A source of life and safety: Accessibility to clean water helps young mother keep herself and her 8 children safe
Save the Children, funded by the Basque Government, rehabilitated a water source in West Darfur, significantly contributing to the safeguarding of women and children from diseases and protection risks.
KUBRA, 25 year old
During the Darfur crisis in 2003, when Kubra was still a child, fighting erupted in her home village. Her family left their land and belongings behind and fled to safety in an IDP camp in Kreinik locality, West Darfur. Life was very hard in the camp, especially as Kubra was married off just after reaching puberty:
“I grew up in the camp and I was very young when I got married. Now I have eight children, seven boys and a girl, and I am only 25 year old. It is very challenging to raise my children in the camp. To make sure they are not hungry and to deal with diseases and infections like malaria and watery diarrhoea. Yet, this is the only home I have, I don’t know any other one.”
After decades of repeated conflicts and displacements in the area, the camp is now hosting 13,000 people. Essential resources, such as clean water, are scarce.
Kubra explains: “The water pump in the camp broke down last year and we had to walk around 20 minutes to reach another one in the valley. During this time, I used to leave my kids at home alone, which worried me a lot. During the autumn season, I had to walk even further, because the Wadi (water stream) flooded, cutting us off from the pump in the valley. It would take a lot of time to return home.”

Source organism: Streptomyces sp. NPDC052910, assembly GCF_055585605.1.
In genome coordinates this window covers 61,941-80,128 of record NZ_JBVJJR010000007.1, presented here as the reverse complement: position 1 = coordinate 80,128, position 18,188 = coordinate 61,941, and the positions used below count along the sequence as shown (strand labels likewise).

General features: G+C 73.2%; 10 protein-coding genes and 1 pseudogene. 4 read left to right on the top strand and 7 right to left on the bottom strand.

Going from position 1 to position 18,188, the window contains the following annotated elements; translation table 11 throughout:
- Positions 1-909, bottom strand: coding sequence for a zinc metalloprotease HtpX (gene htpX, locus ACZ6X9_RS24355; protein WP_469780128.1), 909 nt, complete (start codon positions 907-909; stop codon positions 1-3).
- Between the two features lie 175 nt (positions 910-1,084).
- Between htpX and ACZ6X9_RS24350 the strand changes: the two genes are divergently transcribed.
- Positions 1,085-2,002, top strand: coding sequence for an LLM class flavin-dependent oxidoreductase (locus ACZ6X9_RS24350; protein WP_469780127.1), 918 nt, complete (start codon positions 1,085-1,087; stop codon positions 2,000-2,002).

Armed robberies are common in the camp’s market and Kubra worries that her children could get into the cross fire. Some children have also been kidnapped in the past. Lastly, there is a big road nearby and they could simply be hit by a car. Leaving the camp on foot also poses a high risk for the women. The area is still very volatile and with high incident rates of armed robberies and gender-based violence, including rape.
To reduce the risk for women and to enhance children’s and women’s health the Basque government funded a project to rehabilitate water infrastructures in West Darfur: In 2022, implemented by Save the Children, the water point started working again, to the great relief to Kubra and her neighbours:
“Thankfully, the water yard is now working with four new pipes. I will never have to leave my children alone again to find water for drinking or cooking food. With the new water supply, I can also farm inside the camp and be near my children. Before I was sometimes working on other people’s land outside the camp which is risky.”
Kubra and her relatives are farmers and used to produce their own food. She is still doing that, when she can obtain enough seeds for the farming season. Also, she tends the land of other farmers and sells charcoal on the market to make ends meet. Life remains very challenging for Kubra, however, the new water source significantly eased some of the burden on her and other women and children.
Within only 6 months, the project funded by the Basque government and implemented by Save the Children, supported more than 10.000 people with improved water sources, including activities such as testing and improving the quality of the water sources, promoting hygiene measures, construction of emergency and gender-sensitive latrines and handwashing facilities, as well as the provision of garbage collection tools, among others.